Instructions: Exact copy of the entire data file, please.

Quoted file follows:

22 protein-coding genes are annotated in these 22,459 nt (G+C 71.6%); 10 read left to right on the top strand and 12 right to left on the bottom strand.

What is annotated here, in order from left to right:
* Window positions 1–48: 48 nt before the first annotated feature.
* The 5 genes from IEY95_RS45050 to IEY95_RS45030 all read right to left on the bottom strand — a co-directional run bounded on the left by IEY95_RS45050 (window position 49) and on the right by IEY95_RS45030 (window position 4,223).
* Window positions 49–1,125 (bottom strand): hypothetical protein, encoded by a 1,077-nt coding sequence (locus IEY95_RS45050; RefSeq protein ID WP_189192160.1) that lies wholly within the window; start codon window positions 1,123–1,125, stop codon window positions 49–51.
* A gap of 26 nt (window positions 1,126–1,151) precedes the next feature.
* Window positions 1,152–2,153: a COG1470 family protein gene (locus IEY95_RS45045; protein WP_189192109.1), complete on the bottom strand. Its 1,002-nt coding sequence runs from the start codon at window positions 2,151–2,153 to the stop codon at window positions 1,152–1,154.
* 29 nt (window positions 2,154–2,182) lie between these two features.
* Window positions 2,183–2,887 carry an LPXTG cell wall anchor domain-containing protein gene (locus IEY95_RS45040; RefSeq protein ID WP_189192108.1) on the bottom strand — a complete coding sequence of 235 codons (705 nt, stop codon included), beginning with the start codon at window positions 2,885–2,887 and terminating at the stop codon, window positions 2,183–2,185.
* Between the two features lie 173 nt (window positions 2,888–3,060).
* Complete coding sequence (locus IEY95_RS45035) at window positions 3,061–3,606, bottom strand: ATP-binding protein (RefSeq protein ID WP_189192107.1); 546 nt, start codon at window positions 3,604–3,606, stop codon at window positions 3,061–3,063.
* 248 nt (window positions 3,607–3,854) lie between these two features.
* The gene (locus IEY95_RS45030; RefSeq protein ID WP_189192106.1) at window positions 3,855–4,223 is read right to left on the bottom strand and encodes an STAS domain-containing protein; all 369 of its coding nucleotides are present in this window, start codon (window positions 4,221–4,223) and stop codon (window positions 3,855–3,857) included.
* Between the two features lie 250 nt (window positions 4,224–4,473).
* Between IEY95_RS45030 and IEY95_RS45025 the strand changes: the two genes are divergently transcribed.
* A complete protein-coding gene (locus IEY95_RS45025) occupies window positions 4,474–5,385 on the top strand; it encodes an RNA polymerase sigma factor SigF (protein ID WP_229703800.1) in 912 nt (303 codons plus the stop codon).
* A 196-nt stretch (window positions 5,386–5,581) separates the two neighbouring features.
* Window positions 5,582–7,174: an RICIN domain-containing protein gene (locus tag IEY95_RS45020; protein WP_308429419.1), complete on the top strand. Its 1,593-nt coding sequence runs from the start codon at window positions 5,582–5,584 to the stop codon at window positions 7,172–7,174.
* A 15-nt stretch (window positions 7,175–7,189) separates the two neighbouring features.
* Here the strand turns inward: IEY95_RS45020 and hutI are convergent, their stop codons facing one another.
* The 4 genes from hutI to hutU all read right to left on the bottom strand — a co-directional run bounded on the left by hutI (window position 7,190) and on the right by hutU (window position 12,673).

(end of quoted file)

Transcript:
22 protein-coding genes are annotated in these 22,459 nt (G+C 71.6%); 10 read left to right on the top strand and 12 right to left on the bottom strand.

What is annotated here, in order from left to right:
* Window positions 1–48: 48 nt before the first annotated feature.
* The 5 genes from IEY95_RS45050 to IEY95_RS45030 all read right to left on the bottom strand — a co-directional run bounded on the left by IEY95_RS45050 (window position 49) and on the right by IEY95_RS45030 (window position 4,223).
* Window positions 49–1,125 (bottom strand): hypothetical protein, encoded by a 1,077-nt coding sequence (locus IEY95_RS45050; RefSeq protein ID WP_189192160.1) that lies wholly within the window; start codon window positions 1,123–1,125, stop codon window positions 49–51.
* A gap of 26 nt (window positions 1,126–1,151) precedes the next feature.
* Window positions 1,152–2,153: a COG1470 family protein gene (locus IEY95_RS45045; protein WP_189192109.1), complete on the bottom strand. Its 1,002-nt coding sequence runs from the start codon at window positions 2,151–2,153 to the stop codon at window positions 1,152–1,154.
* 29 nt (window positions 2,154–2,182) lie between these two features.
* Window positions 2,183–2,887 carry an LPXTG cell wall anchor domain-containing protein gene (locus IEY95_RS45040; RefSeq protein ID WP_189192108.1) on the bottom strand — a complete coding sequence of 235 codons (705 nt, stop codon included), beginning with the start codon at window positions 2,885–2,887 and terminating at the stop codon, window positions 2,183–2,185.
* Between the two features lie 173 nt (window positions 2,888–3,060).
* Complete coding sequence (locus IEY95_RS45035) at window positions 3,061–3,606, bottom strand: ATP-binding protein (RefSeq protein ID WP_189192107.1); 546 nt, start codon at window positions 3,604–3,606, stop codon at window positions 3,061–3,063.
* 248 nt (window positions 3,607–3,854) lie between these two features.
* The gene (locus IEY95_RS45030; RefSeq protein ID WP_189192106.1) at window positions 3,855–4,223 is read right to left on the bottom strand and encodes an STAS domain-containing protein; all 369 of its coding nucleotides are present in this window, start codon (window positions 4,221–4,223) and stop codon (window positions 3,855–3,857) included.
* Between the two features lie 250 nt (window positions 4,224–4,473).
* Between IEY95_RS45030 and IEY95_RS45025 the strand changes: the two genes are divergently transcribed.
* A complete protein-coding gene (locus IEY95_RS45025) occupies window positions 4,474–5,385 on the top strand; it encodes an RNA polymerase sigma factor SigF (protein ID WP_229703800.1) in 912 nt (303 codons plus the stop codon).
* A 196-nt stretch (window positions 5,386–5,581) separates the two neighbouring features.
* Window positions 5,582–7,174: an RICIN domain-containing protein gene (locus tag IEY95_RS45020; protein WP_308429419.1), complete on the top strand. Its 1,593-nt coding sequence runs from the start codon at window positions 5,582–5,584 to the stop codon at window positions 7,172–7,174.
* A 15-nt stretch (window positions 7,175–7,189) separates the two neighbouring features.
* Here the strand turns inward: IEY95_RS45020 and hutI are convergent, their stop codons facing one another.
* The 4 genes from hutI to hutU all read right to left on the bottom strand — a co-directional run bounded on the left by hutI (window position 7,190) and on the right by hutU (window position 12,673).